There is a meme or thought that has been going around on the internet for some time which states that God won’t give us more than we can handle. Years back, our Pastor Jack Brown pointed out the fallacy of that statement, that in fact God does allow us to have more than we can handle ourselves, so that we will learn to trust in him, finding his strength in our weakness, words to that effect.  2 Corinthians is a great book to read with that theme in mind. As someone wisely pointed out recently, the 1 Corinthians 10 passage is not referring to struggles and burdens, but only to temptations.

I think the thought behind the meme might have had the above passage in mind, the truth that God won’t let us be tempted beyond what we are able, since he will provide the way for us to escape the temptation to sin. We need to keep both thoughts in mind. We live in weakness, up against forces and even the circumstances of life in a way in which we can’t navigate, or handle ourselves, so that we need to learn to cast ourselves on the Lord, and in our weakness depend on him and his strength. And we realize that we don’t have to yield to the temptation to sin in a given situation. That there’s a way out for us to escape. Think of Joseph running from Potiphar’s wife (Genesis 39).

In the prayer Jesus taught us, we are to pray, “Lead us not into temptation, but deliver us from the evil one.” That certainly is an admission of our weakness, and complete dependence on God to deliver us from evil, spiritual warfare at least hinted at there. In passing, it’s good to note that the classic spiritual warfare passage, Ephesians 6:10-20 while involving armor and a weapon, is also to be accomplished in one simply standing their ground, not either turning back in flight, or advancing in conquest. That doesn’t suggest a passivity, nor is it to be confused with the advance of the light of the gospel even into places of darkness. This is certainly an important thought since our Lord taught us to regularly pray it.

It’s important not only what we do, but also what we don’t do. Temptation in this world through the flesh (James 1:13-15) and from the devil is very real. We had best not minimize it, but be prepared, because it is in fact a part of the present life. We can’t escape from the temptation itself, but we can escape from the sin which we’re tempted to commit. Temptation also includes sins of omission, in that we’re tempted to not do what we ought to do.

God is faithful, but we must take the way of escape. We must be aware of all of this, and instead of being upset because we are tempted, learn to find the way out which God provides. When we do sin, of course there’s always the confession of sin open for us. Although some sins will require much more as well, perhaps restitution, and carry a great cost. We should never trifle with sin of any kind, be it big (Psalm 19:13) or small. But some sin is to be avoided at all costs. There is a road back, no matter what the sin. But not an easy one, nor without serious consequences.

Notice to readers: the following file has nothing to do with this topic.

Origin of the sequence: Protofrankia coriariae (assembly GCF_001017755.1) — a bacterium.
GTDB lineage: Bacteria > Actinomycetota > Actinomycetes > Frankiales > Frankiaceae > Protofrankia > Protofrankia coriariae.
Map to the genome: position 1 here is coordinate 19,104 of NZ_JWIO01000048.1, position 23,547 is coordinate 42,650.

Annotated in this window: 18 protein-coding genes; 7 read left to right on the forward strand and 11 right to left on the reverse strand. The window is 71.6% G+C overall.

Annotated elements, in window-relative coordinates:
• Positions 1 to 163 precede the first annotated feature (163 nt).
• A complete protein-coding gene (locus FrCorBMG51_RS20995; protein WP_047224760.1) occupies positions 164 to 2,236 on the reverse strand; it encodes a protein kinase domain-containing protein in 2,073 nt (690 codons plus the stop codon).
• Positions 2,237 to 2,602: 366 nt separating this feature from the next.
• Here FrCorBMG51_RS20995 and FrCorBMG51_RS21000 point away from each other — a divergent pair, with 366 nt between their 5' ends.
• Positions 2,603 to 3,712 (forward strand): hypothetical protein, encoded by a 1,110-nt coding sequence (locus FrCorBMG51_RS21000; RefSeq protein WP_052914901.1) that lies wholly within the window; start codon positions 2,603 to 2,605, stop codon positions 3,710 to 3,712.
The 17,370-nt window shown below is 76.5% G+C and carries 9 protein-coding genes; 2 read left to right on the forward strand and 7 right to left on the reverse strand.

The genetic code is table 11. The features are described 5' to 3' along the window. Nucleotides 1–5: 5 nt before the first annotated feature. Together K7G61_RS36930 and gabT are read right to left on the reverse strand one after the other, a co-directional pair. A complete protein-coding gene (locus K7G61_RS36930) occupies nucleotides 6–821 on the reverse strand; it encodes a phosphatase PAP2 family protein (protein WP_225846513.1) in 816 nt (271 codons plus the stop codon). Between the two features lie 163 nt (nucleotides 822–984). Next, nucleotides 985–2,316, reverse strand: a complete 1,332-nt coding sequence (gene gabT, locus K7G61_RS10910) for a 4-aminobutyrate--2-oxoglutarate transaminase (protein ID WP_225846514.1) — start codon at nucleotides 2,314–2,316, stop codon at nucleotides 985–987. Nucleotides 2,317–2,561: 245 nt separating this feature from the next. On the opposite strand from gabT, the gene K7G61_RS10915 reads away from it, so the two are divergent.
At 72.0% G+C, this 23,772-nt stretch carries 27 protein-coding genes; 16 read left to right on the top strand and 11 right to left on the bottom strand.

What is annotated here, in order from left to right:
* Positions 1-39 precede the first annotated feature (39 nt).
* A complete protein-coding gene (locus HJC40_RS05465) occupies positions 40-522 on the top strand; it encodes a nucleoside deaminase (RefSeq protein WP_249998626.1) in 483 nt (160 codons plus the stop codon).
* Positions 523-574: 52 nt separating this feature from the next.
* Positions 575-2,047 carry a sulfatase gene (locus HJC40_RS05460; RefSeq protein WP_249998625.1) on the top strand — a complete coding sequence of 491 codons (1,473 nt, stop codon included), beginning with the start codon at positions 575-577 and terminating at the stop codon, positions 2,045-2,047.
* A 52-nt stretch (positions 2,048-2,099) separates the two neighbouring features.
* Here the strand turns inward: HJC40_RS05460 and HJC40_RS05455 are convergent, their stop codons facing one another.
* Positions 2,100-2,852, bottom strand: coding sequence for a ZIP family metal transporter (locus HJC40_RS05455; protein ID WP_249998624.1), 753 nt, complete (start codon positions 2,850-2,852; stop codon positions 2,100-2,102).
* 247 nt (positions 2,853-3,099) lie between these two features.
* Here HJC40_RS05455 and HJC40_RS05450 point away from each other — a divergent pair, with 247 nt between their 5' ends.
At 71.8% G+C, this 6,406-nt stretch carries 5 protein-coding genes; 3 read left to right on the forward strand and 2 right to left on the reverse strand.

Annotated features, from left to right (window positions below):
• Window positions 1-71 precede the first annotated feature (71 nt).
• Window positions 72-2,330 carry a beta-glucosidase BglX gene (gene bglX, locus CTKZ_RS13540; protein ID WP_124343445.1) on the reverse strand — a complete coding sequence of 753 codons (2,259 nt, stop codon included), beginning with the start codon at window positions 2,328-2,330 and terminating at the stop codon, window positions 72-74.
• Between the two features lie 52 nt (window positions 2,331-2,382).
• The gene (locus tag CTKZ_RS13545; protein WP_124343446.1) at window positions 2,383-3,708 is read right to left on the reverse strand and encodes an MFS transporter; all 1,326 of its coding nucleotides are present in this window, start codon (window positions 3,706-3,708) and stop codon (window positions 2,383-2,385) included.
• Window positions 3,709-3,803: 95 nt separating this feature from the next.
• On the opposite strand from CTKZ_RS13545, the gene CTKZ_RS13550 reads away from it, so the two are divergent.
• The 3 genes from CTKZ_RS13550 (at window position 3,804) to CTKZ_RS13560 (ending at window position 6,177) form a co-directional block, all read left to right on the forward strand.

We look forward to the day when temptation to sin will be a thing of the past. Until then we take heed, and remain watchful. Trusting in God’s help and provision for us in and through Jesus.

keeping hold of the gospel

The gospel is at the heart of our faith, and therefore central to the well being, not only of us, but of the world. Faith, hope, and love depend on it. No wonder then, when it can become such a point of contention. I commend N. T. Wright and his writings, along with other writers and teachers such as Scot McKnight and Craig Blomberg, and many others.

The gospel essentially is the Jesus revealed in scripture, and all the truth that surrounds him in his person, life, teaching, works, death and resurrection, ascension, and the promise of his return. 1 Corinthians 15 is a key passage, but actually Matthew, Mark, Luke and John are all accounts of the gospel. The good news in Jesus in which scripture is fulfilled.

It is imperative for us to hold on the gospel, not simply because of the life it promises after death, but also because of the life that is promised to us here and now. It is a life in God, one of no condemnation for those who are in Christ Jesus, because of Christ’s redemptive work of the cross, and the freeing activity of the Spirit (Romans 8). I find that we have to hold on to faith to get out of survival mode, though in spiritual warfare, simply to stand our ground is all that’s required (Ephesians 6:10-20). This is all about the gospel: the good news in Jesus, and holding on to that.

God wants us in Jesus to be more than conquerors, actually in him we already are (Romans 8), victorious (Revelation 2-3) in and through Jesus by the good news, regardless of what we face, or our past, as well as present. It may be in the midst of much weakness, and fallout. Nevertheless God wants the truth of that gospel in Jesus stamped onto our lives, so that it defines and centers us in all of life. The good news, by the way, is as big as all of life, if one reads the pages of scripture in full. It is no less than new creation, God making all things new. It is not a matter of hiding in a cave somewhere with bread and water. At the same time, though, it does involve a following with others of Christ in identification with him, which in this life can spell trouble, even death. But in the midst of that, we know from the good news that nothing in all creation can separate us from the love of God that is in Christ Jesus our Lord.

We need to pray and ask God to help us grasp and hold on to this good news in Jesus. That it might correct us where need be, and set us on the path of life, even of immortality, the eternal life and everlasting way in and through Jesus.

 

against paralyzing fear

Be alert and of sober mind. Your enemy the devil prowls around like a roaring lion looking for someone to devour. Resist him, standing firm in the faith, because you know that the family of believers throughout the world is undergoing the same kind of sufferings.